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1 English as a Global Language by Don L. F. Nilsen and Alleen Pace Nilsen.

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Presentation on theme: "1 English as a Global Language by Don L. F. Nilsen and Alleen Pace Nilsen."— Presentation transcript:

1 1 English as a Global Language by Don L. F. Nilsen and Alleen Pace Nilsen

2 2

3 International Road Signs: 3

4 But there are still problems! 4

5 5 English, ESL or EFL is Spoken by about ½ of the People in the World ( about 2 Billion People) (McCrum 24/50)

6 6 English as a Global Language ¾ of the World’s Mail ½ of the World’s technical & scientific journals ½ of all newspapers 80 % of the information in computers All International Air Pilots All International Sea Captains Many movies, songs, and much business ½ of European business deals 7 of the Largest TV Broadcasters (CBS, NBC, ABC, BBC, CBC, CNN, C-Span) TV Televangelism of Christianity (McCrum 10)

7 7 Varieties of Global English, each with its Own Peculiar Flavor Deutschlish Franglish (la langue du Coca-Cola) Indian English Japlish (man-shon vs. mai-homu, basaburo, aisu-kurimu, mai-com [my computer]) Russlish Spanglish(McNeal 10, 38-39)

8 8 La Langue du Coca-Cola In France, –hot money  capitaux fébariles –Jumbo jet  gros porteur –Fast food  prêt-à-manger In Canada, Loi 101 : –English billboards, posters and storefronts are banned. Many students are not allowed to attend English-language schools. (McCrum 39-40)

9 9 Competing Global Languages Arabic Russian (before the breakup of the Soviet Union in Eastern Europe) Mandarin Spanish French

10 10 Education Act of 1870: RP Cockney (Cock’s Egg) RP (Received Pronunciation) Posh (Portside Out Starboard Home) (McCrum 13-21)

11 11 World War II (McCrum 23) GI Bases in England, Italy, France, Germany GI Language was vivid, profane & abbreviated: Black Market Blitz Flak Nylons Pin-Up R & R Snafu Yank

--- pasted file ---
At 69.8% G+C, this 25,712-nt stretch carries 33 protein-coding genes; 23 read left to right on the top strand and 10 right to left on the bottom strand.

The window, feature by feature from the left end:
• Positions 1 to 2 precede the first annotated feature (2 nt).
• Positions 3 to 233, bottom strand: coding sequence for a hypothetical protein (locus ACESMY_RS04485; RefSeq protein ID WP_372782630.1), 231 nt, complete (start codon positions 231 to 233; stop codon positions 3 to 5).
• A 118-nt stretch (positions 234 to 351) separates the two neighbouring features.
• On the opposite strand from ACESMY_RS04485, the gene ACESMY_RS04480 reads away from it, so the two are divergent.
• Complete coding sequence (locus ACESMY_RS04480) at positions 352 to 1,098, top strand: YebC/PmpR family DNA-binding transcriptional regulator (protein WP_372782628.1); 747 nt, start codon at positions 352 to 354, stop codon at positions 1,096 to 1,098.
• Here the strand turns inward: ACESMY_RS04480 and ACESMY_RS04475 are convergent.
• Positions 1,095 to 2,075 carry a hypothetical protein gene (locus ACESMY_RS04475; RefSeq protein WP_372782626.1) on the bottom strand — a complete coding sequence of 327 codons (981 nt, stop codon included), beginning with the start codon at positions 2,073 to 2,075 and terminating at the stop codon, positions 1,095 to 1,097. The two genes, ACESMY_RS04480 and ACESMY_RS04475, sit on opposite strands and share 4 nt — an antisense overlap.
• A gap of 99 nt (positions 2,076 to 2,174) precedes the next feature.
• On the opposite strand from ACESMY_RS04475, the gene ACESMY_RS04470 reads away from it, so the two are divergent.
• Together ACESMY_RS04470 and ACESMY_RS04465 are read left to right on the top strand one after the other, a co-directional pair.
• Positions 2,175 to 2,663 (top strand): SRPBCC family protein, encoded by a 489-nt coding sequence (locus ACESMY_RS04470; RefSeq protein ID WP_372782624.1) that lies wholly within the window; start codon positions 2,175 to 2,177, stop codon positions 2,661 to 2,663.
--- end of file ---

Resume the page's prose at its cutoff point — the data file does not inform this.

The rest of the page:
12 12 Pin-Ups and Yank Magazine Every issue of Yank Magazine featured a pin-up to remind soldiers of the girls back home. A pin-up of Rita Hayworth is said to have been taped to Fat Boy, the atomic bomb dropped on Hiroshima in Compare this with the movie Dr. Strangelove: How I Learned to Stop Worrying and Love the Bomb.

13 13 Atomic-Bomb Words (McCrum 24) Atomic Holocaust Chain Reaction (cf. Vonnegut’s “Ice Nine”) Fallout Fireball Fission Fusion Mushroom Cloud Test Site (NOTE: The possibility of nuclear proliferation was one of the causes of Postmodernism & Deconstructionism)

14 14 Coca-Colonialism (McCrum 24) Budweiser Coca Cola Gillette Kellogg’s Cornflakes Kellogg’s Rice Krispies (“Snap Crackle and Pop” has to be translated into various languages) Kodak Maxwell House Coffee Schlitz Lucky Strike Marlboro

15 15 Korean and Vietnam Wars (McCrum ) Korean: Brainwashing Chopper (Helicopter) Vietnam: Defoliate Domino Theory Escalation Firefight Friendly Fire Hawks & Doves Vietnam: Moratorium Napalm Pacification Search and Destroy The Silent Majority (ct. the Vocal Minority)

16 16 David Ofgor, Attaché to the US Embassy in Phnom Penh: Talking to journalists: “You always write it’s bombing, bombing, bombing. It’s not bombing. It’s air support.” (McCrum 27)

17 17 Regional Dialects (McCrum ) Franklin D. Roosevelt (Eastern Money) Harry Truman (Twangy Missouran) Dwight Eisenhower, Richard Nixon & Gerald Ford (American Midwest) Lyndon Johnson (Southern) Ronald Reagan & Dan Rather (Network Standard) Kennedy Family (New England) George W. Bush (Texas)

18 18 Valley-Girl/Surfer-Dude: Bitchin Dude For sure Goady Rad To the max Totally Tubular Gay Speech: Gay Out of the closet Queer Queen Women’s Speech: Ms. Letter carrier JOKE: Mannheim Germany  Personheim Gerpersony

19 19 Silicon Valley Words (California) (McCrum 30) Artificial Intelligence CD (Compact Disk) DVD (Digital Video Disk) Data Processing Disk(ette) Flash Drive Hacker Input Interface Jump Drive Modem On-Line ROM (Read-Only Memory) Software, Hardware, Wetware Word Processor

20 20 British vs. American Global English bird, bobby, bonnet, boot, drawing pins, flat, lift, lorry, mate, nappy, petrol, pram, sweets, torch, trunk call girl, cop, hood, trunk, thumb tacks, apartment, elevator, truck, buddy, diaper, gas, stroller, candy, flashlight, long-distance call colour/color, theater/theatre, tyre/tire advertisement, laboratory, secretary (McCrum 32)

21 21 Disadvantages of English as a Global Language /š/  shoe, sugar, issue, mansion, mission, nation, suspicion, ocean, conscious, chaperon, schist, fuchsia, pshaw (spelled 13 ways). Full, reduced, zero grades of consonants Long, Short, -r, schwa, and zero grades of vowels 15 different vowel phonemes (/s/ /š/ /z/ /ž/) (McCrum 42)

22 22 Advantages of English as a Global Language Natural Gender, not Grammatical Gender Simplified Word Endings resulting in greater flexibility (N  V, etc.) Teeming Vocabulary (80 % is not Anglo-Saxon) but rather: Arabic, Celtic, Chinese, Dutch, French, German, Hebrew, Hindi, Italian, Japanese, Latin, Scandinavian, Spanish, etc. (McCrum 43)

23 *21 Accents by Amy Walker: *American Dialect Society: *Global Engrish: *Lost Baggage: *Yankee-Dixie Quiz: 23


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